by Emily Luxen
MURFREESBORO, Tenn. - Some Mid-State residents took a bold step and went bald Friday in an effort to fight childhood cancer.
The Murfreesboro Medical Clinic's 4th annual "Bald in the 'Boro" event raised thousands of dollars for the St. Baldrick's Foundation, which funds childhood cancer research grants.
Hundreds of people turned out for the event at Lanes, Trains and Automobiles, to make donations and then get their heads shaved. Many took before and after pictures, and some even sported some St. Patrick's Day-themed mohawks.
"There are so many stories you hear from different people," said Tracy Tucker, a volunteer from the Beehive Salon helping at the event. "Some are shaving their head in honor of a loved one who passed away, or it might be for someone who beat cancer. I'll be honest, I'll be shaving heads and have tears running down my face."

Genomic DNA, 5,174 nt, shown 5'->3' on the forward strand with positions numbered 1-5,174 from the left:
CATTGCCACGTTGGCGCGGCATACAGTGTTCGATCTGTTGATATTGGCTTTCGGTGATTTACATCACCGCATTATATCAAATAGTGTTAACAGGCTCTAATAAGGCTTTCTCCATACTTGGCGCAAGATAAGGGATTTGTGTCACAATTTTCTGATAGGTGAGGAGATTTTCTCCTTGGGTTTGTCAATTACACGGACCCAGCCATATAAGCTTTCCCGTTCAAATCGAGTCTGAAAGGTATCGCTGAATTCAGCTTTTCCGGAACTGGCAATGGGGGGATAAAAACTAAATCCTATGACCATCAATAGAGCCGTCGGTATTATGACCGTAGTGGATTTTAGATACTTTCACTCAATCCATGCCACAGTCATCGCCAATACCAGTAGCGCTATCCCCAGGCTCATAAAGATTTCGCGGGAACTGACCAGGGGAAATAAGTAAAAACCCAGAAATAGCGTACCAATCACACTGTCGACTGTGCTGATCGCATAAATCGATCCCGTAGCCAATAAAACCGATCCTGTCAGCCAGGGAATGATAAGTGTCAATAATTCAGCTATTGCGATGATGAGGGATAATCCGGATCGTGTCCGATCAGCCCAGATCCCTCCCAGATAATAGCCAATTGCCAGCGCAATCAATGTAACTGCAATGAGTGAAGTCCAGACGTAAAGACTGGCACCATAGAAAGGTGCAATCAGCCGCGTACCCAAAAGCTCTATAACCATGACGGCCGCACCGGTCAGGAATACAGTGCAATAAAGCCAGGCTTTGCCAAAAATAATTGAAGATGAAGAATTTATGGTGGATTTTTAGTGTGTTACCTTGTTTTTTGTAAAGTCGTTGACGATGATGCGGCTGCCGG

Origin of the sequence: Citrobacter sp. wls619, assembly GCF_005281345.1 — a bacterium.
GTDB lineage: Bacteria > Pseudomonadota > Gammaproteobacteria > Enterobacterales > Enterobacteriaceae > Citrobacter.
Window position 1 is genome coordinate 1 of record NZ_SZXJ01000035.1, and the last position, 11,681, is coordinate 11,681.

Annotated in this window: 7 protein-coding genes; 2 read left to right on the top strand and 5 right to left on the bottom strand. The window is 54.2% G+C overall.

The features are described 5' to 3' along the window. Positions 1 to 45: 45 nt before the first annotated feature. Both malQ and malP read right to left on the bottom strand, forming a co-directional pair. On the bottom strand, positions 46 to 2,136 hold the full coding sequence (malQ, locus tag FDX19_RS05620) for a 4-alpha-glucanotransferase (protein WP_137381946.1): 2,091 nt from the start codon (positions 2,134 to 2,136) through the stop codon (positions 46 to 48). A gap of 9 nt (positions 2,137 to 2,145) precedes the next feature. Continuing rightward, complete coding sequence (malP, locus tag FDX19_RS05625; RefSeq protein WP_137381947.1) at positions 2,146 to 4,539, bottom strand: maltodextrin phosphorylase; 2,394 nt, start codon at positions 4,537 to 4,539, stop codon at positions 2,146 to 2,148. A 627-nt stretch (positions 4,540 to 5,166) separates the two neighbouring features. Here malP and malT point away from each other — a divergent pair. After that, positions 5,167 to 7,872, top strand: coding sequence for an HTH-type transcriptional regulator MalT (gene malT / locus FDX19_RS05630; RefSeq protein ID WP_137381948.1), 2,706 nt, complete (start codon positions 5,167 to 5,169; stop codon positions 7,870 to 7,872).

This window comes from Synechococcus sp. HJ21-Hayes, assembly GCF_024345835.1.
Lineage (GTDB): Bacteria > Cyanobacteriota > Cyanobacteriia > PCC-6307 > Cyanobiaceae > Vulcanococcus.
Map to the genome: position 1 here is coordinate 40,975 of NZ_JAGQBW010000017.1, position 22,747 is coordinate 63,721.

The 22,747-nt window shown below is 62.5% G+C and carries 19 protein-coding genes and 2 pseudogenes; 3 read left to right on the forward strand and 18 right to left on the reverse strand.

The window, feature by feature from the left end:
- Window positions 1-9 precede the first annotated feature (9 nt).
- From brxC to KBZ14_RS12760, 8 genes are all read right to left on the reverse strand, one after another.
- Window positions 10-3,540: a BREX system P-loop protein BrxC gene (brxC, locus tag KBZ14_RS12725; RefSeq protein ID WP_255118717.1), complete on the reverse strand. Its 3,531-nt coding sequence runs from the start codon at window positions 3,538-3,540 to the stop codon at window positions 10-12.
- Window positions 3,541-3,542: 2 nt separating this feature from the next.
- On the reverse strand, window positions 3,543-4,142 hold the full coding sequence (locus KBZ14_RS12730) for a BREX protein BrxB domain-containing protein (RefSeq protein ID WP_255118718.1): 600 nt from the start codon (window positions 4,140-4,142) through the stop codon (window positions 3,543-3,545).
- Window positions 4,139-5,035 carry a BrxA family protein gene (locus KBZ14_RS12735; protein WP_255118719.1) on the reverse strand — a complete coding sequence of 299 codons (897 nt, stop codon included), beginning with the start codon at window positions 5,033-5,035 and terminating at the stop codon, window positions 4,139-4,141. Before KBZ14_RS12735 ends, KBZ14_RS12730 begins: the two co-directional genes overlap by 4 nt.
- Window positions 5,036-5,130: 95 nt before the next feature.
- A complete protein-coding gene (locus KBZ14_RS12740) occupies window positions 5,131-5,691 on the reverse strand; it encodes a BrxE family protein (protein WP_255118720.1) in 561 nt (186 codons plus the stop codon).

Cancer survivor Jason Benson came to shave his head to celebrate his victory against the disease, and help others. He was diagnosed with Neuroblastoma at 8 months old, and has been growing his hair out ever since he finished his treatment.
"It's shocking he will be losing 21 inches of hair," said Sue Benson, Jason's mom. "It's not a surprise he wants to serve people and help them."
All participants hope each dramatic makeover will do a small part in ending childhood cancer.
"The money that is going to these kids does make a difference," said Leigh Bills, as she had her head shaved. "Even if they lose a battle, there will be another who keeps fighting. We will find a cure for it."
The St. Baldrick's Foundation reports more children are lost to cancer in the U.S. than any other disease. Before they turn 20, about one in 300 boys and one in 333 girls will have cancer. Worldwide, a child is diagnosed every three minutes.